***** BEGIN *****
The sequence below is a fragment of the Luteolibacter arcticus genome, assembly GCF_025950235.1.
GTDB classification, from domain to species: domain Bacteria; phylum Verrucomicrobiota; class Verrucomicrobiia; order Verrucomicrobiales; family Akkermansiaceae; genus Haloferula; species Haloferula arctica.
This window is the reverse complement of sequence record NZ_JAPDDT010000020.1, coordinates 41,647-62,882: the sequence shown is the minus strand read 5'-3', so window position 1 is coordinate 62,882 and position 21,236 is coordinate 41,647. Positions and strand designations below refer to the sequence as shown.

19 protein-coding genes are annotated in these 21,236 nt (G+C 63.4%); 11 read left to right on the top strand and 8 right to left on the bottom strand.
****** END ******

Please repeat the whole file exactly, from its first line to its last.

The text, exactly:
The sequence below is a fragment of the Luteolibacter arcticus genome, assembly GCF_025950235.1.
GTDB classification, from domain to species: domain Bacteria; phylum Verrucomicrobiota; class Verrucomicrobiia; order Verrucomicrobiales; family Akkermansiaceae; genus Haloferula; species Haloferula arctica.
This window is the reverse complement of sequence record NZ_JAPDDT010000020.1, coordinates 41,647-62,882: the sequence shown is the minus strand read 5'-3', so window position 1 is coordinate 62,882 and position 21,236 is coordinate 41,647. Positions and strand designations below refer to the sequence as shown.

19 protein-coding genes are annotated in these 21,236 nt (G+C 63.4%); 11 read left to right on the top strand and 8 right to left on the bottom strand.